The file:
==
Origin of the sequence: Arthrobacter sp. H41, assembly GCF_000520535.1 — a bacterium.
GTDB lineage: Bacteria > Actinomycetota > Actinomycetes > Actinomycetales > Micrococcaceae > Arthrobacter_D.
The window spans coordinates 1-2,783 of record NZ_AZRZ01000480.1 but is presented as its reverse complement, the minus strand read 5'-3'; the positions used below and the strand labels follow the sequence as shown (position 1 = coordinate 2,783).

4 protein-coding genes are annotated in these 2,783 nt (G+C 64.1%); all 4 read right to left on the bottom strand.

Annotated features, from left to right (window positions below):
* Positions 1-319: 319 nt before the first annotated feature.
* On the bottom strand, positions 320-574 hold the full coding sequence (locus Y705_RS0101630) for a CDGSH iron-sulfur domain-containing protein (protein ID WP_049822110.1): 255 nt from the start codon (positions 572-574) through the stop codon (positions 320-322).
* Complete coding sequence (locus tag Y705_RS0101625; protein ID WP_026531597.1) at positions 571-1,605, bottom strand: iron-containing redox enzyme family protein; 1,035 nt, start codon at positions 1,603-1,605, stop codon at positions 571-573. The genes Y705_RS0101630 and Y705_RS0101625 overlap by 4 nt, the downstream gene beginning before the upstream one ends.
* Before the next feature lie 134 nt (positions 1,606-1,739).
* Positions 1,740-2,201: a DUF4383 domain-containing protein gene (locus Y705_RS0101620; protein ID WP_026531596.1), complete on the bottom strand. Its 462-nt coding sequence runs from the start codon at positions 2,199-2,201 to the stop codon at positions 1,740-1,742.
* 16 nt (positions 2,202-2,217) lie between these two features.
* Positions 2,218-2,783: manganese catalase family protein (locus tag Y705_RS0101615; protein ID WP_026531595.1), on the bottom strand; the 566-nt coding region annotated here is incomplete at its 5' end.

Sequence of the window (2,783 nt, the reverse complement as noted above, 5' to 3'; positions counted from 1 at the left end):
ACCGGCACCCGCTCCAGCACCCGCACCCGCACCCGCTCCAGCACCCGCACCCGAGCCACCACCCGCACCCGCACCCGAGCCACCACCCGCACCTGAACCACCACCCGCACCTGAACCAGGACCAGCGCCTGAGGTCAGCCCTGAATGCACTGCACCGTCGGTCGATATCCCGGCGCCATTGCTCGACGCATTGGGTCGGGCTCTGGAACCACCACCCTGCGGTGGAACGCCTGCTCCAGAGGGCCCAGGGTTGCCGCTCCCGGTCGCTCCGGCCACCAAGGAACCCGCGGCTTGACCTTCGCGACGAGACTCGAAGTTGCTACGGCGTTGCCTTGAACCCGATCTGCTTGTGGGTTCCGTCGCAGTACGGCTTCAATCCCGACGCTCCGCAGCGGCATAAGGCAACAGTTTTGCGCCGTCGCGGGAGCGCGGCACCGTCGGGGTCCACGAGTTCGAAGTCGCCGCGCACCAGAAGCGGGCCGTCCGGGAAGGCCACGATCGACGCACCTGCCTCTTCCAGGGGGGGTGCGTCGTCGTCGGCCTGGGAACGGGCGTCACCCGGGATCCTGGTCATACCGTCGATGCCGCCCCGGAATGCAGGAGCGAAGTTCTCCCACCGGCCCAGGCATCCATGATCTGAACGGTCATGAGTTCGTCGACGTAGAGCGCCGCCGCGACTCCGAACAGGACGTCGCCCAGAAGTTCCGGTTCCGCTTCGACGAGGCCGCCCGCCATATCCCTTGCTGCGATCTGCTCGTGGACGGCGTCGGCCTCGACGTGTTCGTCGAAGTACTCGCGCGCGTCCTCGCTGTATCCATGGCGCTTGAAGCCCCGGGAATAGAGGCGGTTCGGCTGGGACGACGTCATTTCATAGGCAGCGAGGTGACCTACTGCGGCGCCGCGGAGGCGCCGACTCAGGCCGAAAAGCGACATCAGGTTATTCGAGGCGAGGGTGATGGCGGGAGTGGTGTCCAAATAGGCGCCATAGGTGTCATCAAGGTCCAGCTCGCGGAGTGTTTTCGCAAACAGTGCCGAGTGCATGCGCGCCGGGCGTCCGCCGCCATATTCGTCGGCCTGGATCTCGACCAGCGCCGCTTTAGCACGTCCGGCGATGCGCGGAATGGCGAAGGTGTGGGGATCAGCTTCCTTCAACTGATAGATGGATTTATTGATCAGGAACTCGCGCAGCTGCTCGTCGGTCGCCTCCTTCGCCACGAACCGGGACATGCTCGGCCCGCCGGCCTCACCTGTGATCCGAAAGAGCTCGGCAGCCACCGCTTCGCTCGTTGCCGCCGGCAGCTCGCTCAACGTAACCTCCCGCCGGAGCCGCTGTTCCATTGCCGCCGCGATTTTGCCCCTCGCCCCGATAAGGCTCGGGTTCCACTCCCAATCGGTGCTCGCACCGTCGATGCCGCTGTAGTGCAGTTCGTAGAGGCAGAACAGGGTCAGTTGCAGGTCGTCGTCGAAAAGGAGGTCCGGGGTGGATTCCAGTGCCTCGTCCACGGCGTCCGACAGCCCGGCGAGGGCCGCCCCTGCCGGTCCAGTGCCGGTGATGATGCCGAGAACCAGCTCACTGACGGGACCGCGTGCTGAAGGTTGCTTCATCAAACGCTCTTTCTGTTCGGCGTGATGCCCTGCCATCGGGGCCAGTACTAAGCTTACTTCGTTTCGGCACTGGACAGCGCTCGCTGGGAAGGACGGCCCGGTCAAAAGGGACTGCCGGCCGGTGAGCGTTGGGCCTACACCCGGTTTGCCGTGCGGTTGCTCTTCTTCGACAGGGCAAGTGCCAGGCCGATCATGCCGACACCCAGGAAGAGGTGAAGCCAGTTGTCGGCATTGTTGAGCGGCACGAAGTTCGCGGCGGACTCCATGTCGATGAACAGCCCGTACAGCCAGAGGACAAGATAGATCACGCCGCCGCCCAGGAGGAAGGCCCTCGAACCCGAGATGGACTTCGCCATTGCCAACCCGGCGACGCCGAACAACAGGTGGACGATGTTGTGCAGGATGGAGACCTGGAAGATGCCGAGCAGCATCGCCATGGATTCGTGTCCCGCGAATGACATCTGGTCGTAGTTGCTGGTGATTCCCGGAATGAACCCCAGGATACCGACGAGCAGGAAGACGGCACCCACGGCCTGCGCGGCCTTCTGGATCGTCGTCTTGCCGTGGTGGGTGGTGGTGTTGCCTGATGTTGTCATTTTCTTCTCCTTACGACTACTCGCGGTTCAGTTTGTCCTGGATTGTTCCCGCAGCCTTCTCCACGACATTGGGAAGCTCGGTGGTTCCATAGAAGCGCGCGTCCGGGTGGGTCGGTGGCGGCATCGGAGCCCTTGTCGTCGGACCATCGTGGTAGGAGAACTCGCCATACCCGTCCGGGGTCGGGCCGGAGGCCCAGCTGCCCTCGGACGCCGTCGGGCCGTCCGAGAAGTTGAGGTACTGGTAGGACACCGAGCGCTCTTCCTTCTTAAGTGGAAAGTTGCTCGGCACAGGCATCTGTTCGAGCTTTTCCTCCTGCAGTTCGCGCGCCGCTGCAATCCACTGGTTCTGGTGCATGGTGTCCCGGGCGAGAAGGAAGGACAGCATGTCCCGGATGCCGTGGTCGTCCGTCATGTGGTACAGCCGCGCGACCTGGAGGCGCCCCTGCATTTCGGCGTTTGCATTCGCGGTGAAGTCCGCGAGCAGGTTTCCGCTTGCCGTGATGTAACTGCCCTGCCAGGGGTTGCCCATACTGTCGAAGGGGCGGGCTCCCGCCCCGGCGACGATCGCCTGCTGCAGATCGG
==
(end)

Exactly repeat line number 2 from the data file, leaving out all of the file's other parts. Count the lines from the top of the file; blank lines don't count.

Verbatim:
GTDB lineage: Bacteria > Actinomycetota > Actinomycetes > Actinomycetales > Micrococcaceae > Arthrobacter_D.